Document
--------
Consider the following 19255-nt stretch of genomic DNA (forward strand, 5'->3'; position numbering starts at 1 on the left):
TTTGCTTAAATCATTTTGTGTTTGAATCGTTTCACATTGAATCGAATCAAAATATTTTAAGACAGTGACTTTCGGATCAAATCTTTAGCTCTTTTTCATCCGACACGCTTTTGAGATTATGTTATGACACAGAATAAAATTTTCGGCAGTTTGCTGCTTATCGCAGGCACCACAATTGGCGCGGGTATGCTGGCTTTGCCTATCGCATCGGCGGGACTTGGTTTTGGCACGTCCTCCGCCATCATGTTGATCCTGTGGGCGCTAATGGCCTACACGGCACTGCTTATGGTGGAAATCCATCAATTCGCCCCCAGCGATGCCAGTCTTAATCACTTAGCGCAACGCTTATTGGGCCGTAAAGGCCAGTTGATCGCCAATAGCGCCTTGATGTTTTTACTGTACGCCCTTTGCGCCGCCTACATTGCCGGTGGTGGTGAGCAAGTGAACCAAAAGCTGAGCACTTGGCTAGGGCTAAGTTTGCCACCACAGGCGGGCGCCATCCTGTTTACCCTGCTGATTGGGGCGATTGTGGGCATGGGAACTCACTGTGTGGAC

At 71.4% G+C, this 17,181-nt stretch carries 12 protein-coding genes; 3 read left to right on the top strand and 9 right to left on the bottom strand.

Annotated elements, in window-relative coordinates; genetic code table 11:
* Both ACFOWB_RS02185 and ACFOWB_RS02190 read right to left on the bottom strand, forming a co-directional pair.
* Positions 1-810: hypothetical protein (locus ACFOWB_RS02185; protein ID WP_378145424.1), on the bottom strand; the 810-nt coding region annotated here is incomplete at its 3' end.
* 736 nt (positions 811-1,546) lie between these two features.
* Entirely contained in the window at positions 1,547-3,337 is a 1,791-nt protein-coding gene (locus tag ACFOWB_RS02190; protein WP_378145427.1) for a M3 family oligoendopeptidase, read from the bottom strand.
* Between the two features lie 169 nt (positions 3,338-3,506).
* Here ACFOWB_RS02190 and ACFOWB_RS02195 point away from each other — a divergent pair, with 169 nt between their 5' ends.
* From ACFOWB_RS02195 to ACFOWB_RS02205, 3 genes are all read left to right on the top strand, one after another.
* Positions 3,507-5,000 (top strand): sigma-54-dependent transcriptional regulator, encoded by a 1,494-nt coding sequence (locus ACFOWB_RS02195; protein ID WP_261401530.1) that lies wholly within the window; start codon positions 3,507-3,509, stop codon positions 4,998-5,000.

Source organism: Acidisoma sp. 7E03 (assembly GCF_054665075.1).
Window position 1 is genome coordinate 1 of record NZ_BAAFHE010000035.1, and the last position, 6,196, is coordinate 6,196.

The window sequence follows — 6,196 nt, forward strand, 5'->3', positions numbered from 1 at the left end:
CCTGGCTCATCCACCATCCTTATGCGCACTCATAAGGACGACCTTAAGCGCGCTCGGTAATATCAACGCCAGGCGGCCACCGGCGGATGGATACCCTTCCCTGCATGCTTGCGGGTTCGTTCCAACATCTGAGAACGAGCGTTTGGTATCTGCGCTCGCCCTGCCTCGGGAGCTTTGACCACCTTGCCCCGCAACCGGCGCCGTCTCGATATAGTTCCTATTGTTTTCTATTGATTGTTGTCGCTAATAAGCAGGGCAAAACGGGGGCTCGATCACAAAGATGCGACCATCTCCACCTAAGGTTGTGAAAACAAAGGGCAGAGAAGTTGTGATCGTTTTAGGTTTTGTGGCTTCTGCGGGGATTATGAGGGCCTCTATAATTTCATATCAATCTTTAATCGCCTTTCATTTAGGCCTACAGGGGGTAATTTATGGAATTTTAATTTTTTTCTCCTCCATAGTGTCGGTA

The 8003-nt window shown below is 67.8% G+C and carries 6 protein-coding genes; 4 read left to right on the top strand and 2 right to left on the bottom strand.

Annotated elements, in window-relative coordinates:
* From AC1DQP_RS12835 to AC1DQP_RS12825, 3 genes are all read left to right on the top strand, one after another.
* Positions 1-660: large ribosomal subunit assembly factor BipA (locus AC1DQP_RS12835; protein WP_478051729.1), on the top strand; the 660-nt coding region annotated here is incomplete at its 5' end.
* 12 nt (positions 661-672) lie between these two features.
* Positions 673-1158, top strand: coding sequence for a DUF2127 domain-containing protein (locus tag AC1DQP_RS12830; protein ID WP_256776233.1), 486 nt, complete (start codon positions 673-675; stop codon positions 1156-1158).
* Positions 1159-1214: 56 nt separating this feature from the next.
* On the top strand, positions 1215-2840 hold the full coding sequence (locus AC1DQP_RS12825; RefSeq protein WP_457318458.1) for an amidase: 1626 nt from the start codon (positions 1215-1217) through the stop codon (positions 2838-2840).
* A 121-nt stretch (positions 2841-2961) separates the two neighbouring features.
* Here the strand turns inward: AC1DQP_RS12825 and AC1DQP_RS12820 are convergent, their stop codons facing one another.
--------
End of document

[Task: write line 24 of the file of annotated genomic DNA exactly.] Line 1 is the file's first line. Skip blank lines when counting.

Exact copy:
* On the top strand, positions 1215-2840 hold the full coding sequence (locus AC1DQP_RS12825; RefSeq protein WP_457318458.1) for an amidase: 1626 nt from the start codon (positions 1215-1217) through the stop codon (positions 2838-2840).